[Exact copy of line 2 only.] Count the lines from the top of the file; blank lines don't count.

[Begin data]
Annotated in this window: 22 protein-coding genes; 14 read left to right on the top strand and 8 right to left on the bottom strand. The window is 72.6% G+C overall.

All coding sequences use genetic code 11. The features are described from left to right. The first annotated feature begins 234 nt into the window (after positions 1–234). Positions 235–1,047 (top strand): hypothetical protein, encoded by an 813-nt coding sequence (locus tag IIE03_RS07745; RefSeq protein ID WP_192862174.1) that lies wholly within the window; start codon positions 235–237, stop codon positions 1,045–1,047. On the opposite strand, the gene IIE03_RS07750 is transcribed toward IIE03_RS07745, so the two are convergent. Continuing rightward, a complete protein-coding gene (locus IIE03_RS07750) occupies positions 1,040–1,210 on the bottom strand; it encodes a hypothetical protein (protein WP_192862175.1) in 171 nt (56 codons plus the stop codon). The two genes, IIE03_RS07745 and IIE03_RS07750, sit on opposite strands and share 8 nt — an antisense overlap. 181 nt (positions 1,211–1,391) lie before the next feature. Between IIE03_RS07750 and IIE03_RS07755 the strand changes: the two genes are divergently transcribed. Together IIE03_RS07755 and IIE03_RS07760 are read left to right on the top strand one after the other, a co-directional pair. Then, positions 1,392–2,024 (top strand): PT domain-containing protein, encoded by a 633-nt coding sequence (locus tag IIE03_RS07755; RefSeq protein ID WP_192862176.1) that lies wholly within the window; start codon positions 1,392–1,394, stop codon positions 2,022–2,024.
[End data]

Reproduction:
All coding sequences use genetic code 11. The features are described from left to right. The first annotated feature begins 234 nt into the window (after positions 1–234). Positions 235–1,047 (top strand): hypothetical protein, encoded by an 813-nt coding sequence (locus tag IIE03_RS07745; RefSeq protein ID WP_192862174.1) that lies wholly within the window; start codon positions 235–237, stop codon positions 1,045–1,047. On the opposite strand, the gene IIE03_RS07750 is transcribed toward IIE03_RS07745, so the two are convergent. Continuing rightward, a complete protein-coding gene (locus IIE03_RS07750) occupies positions 1,040–1,210 on the bottom strand; it encodes a hypothetical protein (protein WP_192862175.1) in 171 nt (56 codons plus the stop codon). The two genes, IIE03_RS07745 and IIE03_RS07750, sit on opposite strands and share 8 nt — an antisense overlap. 181 nt (positions 1,211–1,391) lie before the next feature. Between IIE03_RS07750 and IIE03_RS07755 the strand changes: the two genes are divergently transcribed. Together IIE03_RS07755 and IIE03_RS07760 are read left to right on the top strand one after the other, a co-directional pair. Then, positions 1,392–2,024 (top strand): PT domain-containing protein, encoded by a 633-nt coding sequence (locus tag IIE03_RS07755; RefSeq protein ID WP_192862176.1) that lies wholly within the window; start codon positions 1,392–1,394, stop codon positions 2,022–2,024.